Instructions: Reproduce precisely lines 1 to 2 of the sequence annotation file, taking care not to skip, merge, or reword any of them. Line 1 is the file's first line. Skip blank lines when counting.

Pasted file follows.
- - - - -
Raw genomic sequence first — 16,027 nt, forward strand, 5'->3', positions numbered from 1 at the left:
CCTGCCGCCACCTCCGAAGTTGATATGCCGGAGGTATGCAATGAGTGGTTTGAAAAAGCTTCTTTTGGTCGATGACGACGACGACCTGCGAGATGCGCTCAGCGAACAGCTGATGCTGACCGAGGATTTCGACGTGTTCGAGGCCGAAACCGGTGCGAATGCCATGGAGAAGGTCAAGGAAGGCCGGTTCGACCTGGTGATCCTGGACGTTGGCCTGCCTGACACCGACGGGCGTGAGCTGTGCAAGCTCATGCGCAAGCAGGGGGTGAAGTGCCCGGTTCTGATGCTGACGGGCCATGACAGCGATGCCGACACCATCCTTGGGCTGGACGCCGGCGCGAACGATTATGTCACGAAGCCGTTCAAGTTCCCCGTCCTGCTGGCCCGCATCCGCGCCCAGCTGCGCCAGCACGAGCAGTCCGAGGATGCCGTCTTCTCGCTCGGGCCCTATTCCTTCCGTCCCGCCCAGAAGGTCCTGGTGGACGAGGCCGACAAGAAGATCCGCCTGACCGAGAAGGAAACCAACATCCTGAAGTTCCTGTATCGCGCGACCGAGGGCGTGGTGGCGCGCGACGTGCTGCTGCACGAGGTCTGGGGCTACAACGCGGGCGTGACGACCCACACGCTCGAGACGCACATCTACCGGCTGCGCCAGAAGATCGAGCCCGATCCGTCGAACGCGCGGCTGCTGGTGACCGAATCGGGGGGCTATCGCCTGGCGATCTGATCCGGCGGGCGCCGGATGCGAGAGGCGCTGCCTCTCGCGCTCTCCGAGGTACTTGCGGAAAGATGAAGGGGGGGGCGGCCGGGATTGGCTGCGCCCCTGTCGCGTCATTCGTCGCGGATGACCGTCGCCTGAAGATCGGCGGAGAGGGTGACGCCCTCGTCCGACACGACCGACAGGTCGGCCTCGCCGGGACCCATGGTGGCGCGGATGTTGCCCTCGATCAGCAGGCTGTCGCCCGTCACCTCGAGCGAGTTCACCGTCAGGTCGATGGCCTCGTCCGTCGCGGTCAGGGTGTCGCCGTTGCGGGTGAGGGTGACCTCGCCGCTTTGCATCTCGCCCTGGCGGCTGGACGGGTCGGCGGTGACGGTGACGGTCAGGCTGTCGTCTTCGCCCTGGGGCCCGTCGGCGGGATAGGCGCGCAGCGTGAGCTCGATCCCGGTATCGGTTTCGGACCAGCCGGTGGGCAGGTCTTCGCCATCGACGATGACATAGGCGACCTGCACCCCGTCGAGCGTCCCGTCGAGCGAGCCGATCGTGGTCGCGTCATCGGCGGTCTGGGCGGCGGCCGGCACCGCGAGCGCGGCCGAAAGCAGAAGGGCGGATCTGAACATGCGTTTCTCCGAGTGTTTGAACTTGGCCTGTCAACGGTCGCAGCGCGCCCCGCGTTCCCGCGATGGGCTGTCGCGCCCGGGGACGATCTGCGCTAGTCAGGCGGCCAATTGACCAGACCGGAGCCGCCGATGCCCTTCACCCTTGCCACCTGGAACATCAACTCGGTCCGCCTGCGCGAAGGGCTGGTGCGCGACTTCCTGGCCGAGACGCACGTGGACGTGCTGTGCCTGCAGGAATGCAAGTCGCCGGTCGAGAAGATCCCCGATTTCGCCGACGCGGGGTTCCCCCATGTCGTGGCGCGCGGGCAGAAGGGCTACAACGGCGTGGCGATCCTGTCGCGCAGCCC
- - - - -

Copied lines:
Raw genomic sequence first — 16,027 nt, forward strand, 5'->3', positions numbered from 1 at the left:
CCTGCCGCCACCTCCGAAGTTGATATGCCGGAGGTATGCAATGAGTGGTTTGAAAAAGCTTCTTTTGGTCGATGACGACGACGACCTGCGAGATGCGCTCAGCGAACAGCTGATGCTGACCGAGGATTTCGACGTGTTCGAGGCCGAAACCGGTGCGAATGCCATGGAGAAGGTCAAGGAAGGCCGGTTCGACCTGGTGATCCTGGACGTTGGCCTGCCTGACACCGACGGGCGTGAGCTGTGCAAGCTCATGCGCAAGCAGGGGGTGAAGTGCCCGGTTCTGATGCTGACGGGCCATGACAGCGATGCCGACACCATCCTTGGGCTGGACGCCGGCGCGAACGATTATGTCACGAAGCCGTTCAAGTTCCCCGTCCTGCTGGCCCGCATCCGCGCCCAGCTGCGCCAGCACGAGCAGTCCGAGGATGCCGTCTTCTCGCTCGGGCCCTATTCCTTCCGTCCCGCCCAGAAGGTCCTGGTGGACGAGGCCGACAAGAAGATCCGCCTGACCGAGAAGGAAACCAACATCCTGAAGTTCCTGTATCGCGCGACCGAGGGCGTGGTGGCGCGCGACGTGCTGCTGCACGAGGTCTGGGGCTACAACGCGGGCGTGACGACCCACACGCTCGAGACGCACATCTACCGGCTGCGCCAGAAGATCGAGCCCGATCCGTCGAACGCGCGGCTGCTGGTGACCGAATCGGGGGGCTATCGCCTGGCGATCTGATCCGGCGGGCGCCGGATGCGAGAGGCGCTGCCTCTCGCGCTCTCCGAGGTACTTGCGGAAAGATGAAGGGGGGGGCGGCCGGGATTGGCTGCGCCCCTGTCGCGTCATTCGTCGCGGATGACCGTCGCCTGAAGATCGGCGGAGAGGGTGACGCCCTCGTCCGACACGACCGACAGGTCGGCCTCGCCGGGACCCATGGTGGCGCGGATGTTGCCCTCGATCAGCAGGCTGTCGCCCGTCACCTCGAGCGAGTTCACCGTCAGGTCGATGGCCTCGTCCGTCGCGGTCAGGGTGTCGCCGTTGCGGGTGAGGGTGACCTCGCCGCTTTGCATCTCGCCCTGGCGGCTGGACGGGTCGGCGGTGACGGTGACGGTCAGGCTGTCGTCTTCGCCCTGGGGCCCGTCGGCGGGATAGGCGCGCAGCGTGAGCTCGATCCCGGTATCGGTTTCGGACCAGCCGGTGGGCAGGTCTTCGCCATCGACGATGACATAGGCGACCTGCACCCCGTCGAGCGTCCCGTCGAGCGAGCCGATCGTGGTCGCGTCATCGGCGGTCTGGGCGGCGGCCGGCACCGCGAGCGCGGCCGAAAGCAGAAGGGCGGATCTGAACATGCGTTTCTCCGAGTGTTTGAACTTGGCCTGTCAACGGTCGCAGCGCGCCCCGCGTTCCCGCGATGGGCTGTCGCGCCCGGGGACGATCTGCGCTAGTCAGGCGGCCAATTGACCAGACCGGAGCCGCCGATGCCCTTCACCCTTGCCACCTGGAACATCAACTCGGTCCGCCTGCGCGAAGGGCTGGTGCGCGACTTCCTGGCCGAGACGCACGTGGACGTGCTGTGCCTGCAGGAATGCAAGTCGCCGGTCGAGAAGATCCCCGATTTCGCCGACGCGGGGTTCCCCCATGTCGTGGCGCGCGGGCAGAAGGGCTACAACGGCGTGGCGATCCTGTCGCGCAGCCC